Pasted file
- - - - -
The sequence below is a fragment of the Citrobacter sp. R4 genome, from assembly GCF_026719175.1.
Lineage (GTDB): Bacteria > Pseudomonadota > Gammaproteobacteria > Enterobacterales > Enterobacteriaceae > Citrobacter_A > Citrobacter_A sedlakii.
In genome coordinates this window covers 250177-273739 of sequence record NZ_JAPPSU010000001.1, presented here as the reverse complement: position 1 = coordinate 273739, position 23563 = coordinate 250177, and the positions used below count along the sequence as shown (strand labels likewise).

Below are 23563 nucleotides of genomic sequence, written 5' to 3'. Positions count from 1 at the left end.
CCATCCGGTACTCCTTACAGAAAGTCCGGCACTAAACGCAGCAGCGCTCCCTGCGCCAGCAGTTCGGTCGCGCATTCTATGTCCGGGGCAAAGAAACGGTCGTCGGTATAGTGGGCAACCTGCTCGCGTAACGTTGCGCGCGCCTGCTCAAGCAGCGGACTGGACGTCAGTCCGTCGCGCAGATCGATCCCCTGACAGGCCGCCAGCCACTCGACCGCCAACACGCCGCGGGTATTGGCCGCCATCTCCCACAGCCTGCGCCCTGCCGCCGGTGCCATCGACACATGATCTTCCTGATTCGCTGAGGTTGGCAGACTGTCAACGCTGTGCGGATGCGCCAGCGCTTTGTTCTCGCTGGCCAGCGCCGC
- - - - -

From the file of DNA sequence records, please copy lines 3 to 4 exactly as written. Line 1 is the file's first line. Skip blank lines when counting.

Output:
In genome coordinates this window covers 250177-273739 of sequence record NZ_JAPPSU010000001.1, presented here as the reverse complement: position 1 = coordinate 273739, position 23563 = coordinate 250177, and the positions used below count along the sequence as shown (strand labels likewise).

Below are 23563 nucleotides of genomic sequence, written 5' to 3'. Positions count from 1 at the left end.